Objectives: To assess the relevance of current monitoring alarms as a warning system in the adult ICU.
Design: Prospective, observational study.
Settings: Two university hospital, and three general hospital, ICUs.
Patients: Hundred thirty-one patients, ventilated at admission, from different shifts (morning, evening, night) combined with different stages of stay, early (0-3 days), intermediate (4-6 days) and late (> 6 days).
Interventions: Experienced nurses were asked to record the patient's characteristics and, for each alarm event, the reason, type and consequence.
Measurements and main results: The mean age of the patients included was 59.8 +/- 16.4 and SAPS1 was 15.9 +/- 7.4. We recorded 1971 h of care. The shift distribution was 78 mornings, 85 evenings and 83 nights; the stage distribution was 88 early, 78 intermediate and 80 late. There were 3188 alarms, an average of one alarm every 37 min: 23.7% were due to staff manipulation, 17.5% to technical problems and 58.8% to the patients. Alarms originated from ventilators (37.8%), cardiovascular monitors (32.7%), pulse oximeters (14.9%) and capnography (13.5%). Of the alarms, 25.8% had a consequence such as sensor repositioning, suction, modification of the therapy (drug or ventilation). Only 5.9% of the alarms led to a physician's being called. The positive predictive value of an alarm was 27% and its negative predictive value was 99%. The sensitivity was 97% and the specificity 58%.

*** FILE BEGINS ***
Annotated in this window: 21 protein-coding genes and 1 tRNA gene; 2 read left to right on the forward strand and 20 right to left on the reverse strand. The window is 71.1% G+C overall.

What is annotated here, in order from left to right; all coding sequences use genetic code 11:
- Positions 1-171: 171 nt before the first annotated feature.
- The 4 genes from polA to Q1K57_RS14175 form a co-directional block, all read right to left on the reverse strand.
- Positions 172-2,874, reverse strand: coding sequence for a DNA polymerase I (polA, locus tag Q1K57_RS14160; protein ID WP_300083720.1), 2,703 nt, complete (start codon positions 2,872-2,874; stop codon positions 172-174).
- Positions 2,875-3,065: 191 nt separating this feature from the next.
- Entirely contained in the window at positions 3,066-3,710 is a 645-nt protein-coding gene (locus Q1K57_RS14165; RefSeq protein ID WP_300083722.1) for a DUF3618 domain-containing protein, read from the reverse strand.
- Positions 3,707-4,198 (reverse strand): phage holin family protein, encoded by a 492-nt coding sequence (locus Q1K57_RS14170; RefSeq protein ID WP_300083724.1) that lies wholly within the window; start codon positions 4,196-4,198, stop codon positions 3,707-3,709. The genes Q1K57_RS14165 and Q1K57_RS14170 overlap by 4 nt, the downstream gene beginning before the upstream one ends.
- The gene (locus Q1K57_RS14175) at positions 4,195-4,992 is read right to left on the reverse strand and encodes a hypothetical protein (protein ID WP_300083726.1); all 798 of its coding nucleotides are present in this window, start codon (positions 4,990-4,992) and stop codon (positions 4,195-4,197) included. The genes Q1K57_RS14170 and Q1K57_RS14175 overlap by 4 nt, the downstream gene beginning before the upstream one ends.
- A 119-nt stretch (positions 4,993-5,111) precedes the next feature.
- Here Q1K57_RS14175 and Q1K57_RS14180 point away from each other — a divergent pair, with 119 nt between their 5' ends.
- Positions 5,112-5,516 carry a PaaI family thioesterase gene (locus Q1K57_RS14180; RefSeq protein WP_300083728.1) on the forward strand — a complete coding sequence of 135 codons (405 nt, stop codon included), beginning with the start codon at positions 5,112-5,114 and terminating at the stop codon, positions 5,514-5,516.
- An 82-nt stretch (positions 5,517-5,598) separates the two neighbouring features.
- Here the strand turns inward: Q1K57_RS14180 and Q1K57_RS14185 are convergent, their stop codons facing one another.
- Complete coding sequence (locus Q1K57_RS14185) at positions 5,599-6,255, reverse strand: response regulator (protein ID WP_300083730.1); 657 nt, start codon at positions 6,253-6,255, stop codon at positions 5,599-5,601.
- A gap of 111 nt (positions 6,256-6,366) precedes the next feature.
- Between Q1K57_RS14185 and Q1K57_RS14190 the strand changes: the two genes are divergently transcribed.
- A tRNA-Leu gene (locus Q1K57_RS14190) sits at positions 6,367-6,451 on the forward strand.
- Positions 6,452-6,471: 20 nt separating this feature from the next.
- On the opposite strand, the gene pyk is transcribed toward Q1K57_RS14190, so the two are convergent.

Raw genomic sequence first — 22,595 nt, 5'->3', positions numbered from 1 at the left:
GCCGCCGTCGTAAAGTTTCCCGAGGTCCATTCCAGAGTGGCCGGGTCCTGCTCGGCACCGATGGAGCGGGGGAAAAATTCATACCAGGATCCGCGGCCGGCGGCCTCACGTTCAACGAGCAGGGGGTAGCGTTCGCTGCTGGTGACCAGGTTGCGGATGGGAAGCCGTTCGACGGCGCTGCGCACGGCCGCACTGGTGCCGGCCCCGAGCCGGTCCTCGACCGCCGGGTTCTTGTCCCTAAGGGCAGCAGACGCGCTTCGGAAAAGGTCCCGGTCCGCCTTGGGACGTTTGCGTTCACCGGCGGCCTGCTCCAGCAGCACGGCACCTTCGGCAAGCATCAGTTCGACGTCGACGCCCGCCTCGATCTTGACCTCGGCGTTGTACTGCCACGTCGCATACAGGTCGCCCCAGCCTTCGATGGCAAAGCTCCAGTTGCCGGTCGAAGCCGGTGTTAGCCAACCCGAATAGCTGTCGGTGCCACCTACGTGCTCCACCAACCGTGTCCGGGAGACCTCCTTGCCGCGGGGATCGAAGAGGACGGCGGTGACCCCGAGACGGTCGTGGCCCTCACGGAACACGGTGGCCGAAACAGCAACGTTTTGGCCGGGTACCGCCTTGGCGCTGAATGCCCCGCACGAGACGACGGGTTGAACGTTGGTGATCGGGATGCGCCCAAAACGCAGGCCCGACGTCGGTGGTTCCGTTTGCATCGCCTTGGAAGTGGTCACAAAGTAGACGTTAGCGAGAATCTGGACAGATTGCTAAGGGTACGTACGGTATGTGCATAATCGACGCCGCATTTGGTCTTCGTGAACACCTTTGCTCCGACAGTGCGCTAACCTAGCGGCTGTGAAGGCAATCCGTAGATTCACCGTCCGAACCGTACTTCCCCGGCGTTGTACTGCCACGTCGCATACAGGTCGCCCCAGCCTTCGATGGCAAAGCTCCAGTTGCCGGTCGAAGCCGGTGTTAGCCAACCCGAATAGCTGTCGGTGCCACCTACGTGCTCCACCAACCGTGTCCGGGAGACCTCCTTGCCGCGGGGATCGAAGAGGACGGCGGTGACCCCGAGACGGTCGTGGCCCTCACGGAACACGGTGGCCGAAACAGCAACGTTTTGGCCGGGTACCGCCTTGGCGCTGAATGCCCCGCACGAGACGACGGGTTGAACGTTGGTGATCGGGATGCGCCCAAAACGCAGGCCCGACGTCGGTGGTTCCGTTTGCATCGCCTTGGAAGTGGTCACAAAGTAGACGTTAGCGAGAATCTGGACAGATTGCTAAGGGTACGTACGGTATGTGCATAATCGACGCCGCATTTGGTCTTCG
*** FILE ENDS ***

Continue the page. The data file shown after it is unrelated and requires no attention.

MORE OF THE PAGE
Conclusions: The study confirms that the level of monitoring in ICUs generates a great number of false-positive alarms.